(Adds more insight on Capital One's thinking in paragraph 16; adds quote from Justice Department official in final paragraph; adds the Fed declined to comment, OCC comment in paragraph 11;)

WASHINGTON, March 21 (Reuters) - Capital One's $35.3 billion merger with Discover Financial will boost competition and be good for financial stability, the bank said in its regulatory application filed overnight, according to people familiar with the matter.

The bank also argued the deal will not harm credit card competition because the combined entity will account for roughly 13% of credit card purchasing volume, which they argue is the best measure of credit card market share, the people said.

The deal unveiled last month will create the biggest U.S. credit card issuer by balances and the sixth-largest bank by assets. It will also give Capital One control of Discover's credit card payment network, which is the fourth major payment network operator after Visa, Mastercard and American Express.

The potential for the merger to create a viable competitor to Visa and Mastercard, whose dominance of card payments has been criticized by lawmakers, is Capital One's leading argument for the deal, the people said. Discover's network has ceded market share over the past decade and Capital One, as a much bigger bank, can provide the additional scale and volume Discover needs to be competitive, the bank said in its filing.

It also made the case that the deal would be good for financial stability by ensuring Discover is taken over by a safe pair of hands that will invest in risk management, the people said. The credit card company's share price and profits have been battered by compliance lapses and declining credit quality.

Visa, Mastercard and Discover did not provide comment.

When unveiling the deal, Capital One said that it would scale up Discover's network, which some antitrust experts speculated would be its key selling point. But the arguments the bank made in its filing to the Office of the Comptroller of the Currency (OCC) and Federal Reserve, which will review the merger with input from the Justice Department, have not been reported.

They will be scrutinized by investors and likely draw pushback from antitrust advocates and Democratic lawmakers who have called for regulators to block the deal, arguing it will increase costs for consumers and threaten financial stability.

The deal comes as regulators are ramping up scrutiny of bank mergers under Democratic President Joe Biden's administration. The debate over the risks and benefits of bank mergers has intensified after JPMorgan and New York Community Bank were allowed to snap up failed bank assets last year.

"This is a key test of the federal merger review framework," said Jesse Van Tol, CEO of the National Community Reinvestment Coalition, an community lending advocacy group which opposes the deal.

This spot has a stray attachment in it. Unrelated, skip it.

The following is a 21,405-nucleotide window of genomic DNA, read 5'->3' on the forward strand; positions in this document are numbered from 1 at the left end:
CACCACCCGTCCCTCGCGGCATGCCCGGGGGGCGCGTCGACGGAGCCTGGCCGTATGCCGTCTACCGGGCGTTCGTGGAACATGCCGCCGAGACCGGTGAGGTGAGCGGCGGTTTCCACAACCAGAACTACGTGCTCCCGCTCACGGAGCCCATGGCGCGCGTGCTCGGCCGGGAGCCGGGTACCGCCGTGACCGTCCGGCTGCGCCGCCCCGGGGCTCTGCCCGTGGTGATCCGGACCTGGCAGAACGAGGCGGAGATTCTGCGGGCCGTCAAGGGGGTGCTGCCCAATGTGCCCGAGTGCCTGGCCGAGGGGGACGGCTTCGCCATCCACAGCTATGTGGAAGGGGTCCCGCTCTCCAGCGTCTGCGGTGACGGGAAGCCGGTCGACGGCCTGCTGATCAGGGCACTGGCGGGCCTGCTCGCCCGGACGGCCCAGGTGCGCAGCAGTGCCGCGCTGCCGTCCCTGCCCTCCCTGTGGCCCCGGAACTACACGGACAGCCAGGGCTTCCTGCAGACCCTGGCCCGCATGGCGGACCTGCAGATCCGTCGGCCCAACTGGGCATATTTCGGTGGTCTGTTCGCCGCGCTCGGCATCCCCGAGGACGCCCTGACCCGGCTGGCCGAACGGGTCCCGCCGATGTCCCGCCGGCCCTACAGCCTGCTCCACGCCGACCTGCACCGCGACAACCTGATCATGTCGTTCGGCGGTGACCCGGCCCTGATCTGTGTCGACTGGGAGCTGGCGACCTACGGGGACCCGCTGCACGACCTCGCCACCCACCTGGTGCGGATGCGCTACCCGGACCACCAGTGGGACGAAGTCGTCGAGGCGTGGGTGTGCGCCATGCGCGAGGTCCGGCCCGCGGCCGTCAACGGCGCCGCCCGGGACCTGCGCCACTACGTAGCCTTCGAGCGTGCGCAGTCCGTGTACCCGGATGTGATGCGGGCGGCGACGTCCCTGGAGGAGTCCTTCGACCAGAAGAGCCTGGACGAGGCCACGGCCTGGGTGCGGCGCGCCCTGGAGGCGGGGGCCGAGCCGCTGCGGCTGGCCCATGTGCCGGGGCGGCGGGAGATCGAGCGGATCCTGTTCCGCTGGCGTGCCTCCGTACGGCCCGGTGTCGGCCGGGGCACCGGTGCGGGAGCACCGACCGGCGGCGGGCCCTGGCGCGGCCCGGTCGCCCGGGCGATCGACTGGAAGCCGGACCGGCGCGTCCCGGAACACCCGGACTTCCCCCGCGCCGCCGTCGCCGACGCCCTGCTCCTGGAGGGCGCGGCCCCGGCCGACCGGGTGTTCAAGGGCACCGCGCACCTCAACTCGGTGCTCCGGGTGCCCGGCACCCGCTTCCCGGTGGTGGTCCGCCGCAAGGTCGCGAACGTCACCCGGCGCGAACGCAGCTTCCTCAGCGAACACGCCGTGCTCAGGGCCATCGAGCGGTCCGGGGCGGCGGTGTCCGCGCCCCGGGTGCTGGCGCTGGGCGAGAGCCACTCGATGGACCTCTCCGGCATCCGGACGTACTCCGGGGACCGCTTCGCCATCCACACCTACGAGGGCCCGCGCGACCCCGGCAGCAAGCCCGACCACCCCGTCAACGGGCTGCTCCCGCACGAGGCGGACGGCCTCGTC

A spokesperson for the OCC confirmed it had received the application. The Fed declined to comment.


While the Justice Department has traditionally focused on depositors and branches when assessing the competitive impact of bank mergers, the agency said last year that it will look at a broader scope of issues.

It may review the deal under new 2023 guidelines that take a tougher stance on deals in highly concentrated markets, think tank American Economic Liberties Project said in an analysis published on Thursday.

Shahid Naeem, AELP's senior policy analyst who wrote the report, said the Justice Department had taken a dim view of the type of "vertical integrations" Capital One was proposing in its takeover of Discover's network when reviewing deals in the tech sector.

A court also dismissed similar "merge-to-compete" arguments JetBlue made defending its Spirit Airlines takeover, he added. "It seems very unlikely that those arguments will hold up," said Naeem. "It's not about pros and cons, it's about whether a deal will reduce competition in a market."

Capital One, though, believes those cases are not relevant because banking is unique and mergers in the sector are subject to a different range of considerations, the people said.

AELP is an antimonopoly group and opposes the merger. Its founder Sarah Miller last year became chief of staff at the Federal Trade Commission, another competition watchdog.

"This analysis from AELP is a great window into how people like Jonathan Kanter and other Biden administration officials might be approaching this deal," said Jeremy Kress, a University of Michigan professor, referring to the Justice Department's top antitrust attorney.

While bank regulators are leading Capital One's review, it is unlikely they would ignore Justice Department objections, especially amid political pressure to be tougher, lawyers said.

The OCC in January proposed new merger rules, while the Federal Deposit Insurance Corporation on Thursday said it planned to more closely scrutinize big deals.

The Justice Department did not respond to a request for comment. Speaking at an event on Thursday, Kanter said banking customers' needs were diverse and when reviewing bank mergers "we would be doing...the public a disservice if we simply limited our analysis to a paint by numbers approach." (Reporting by Michelle Price; Editing by Jamie Freed, Franklin Paul and Lisa Shumaker)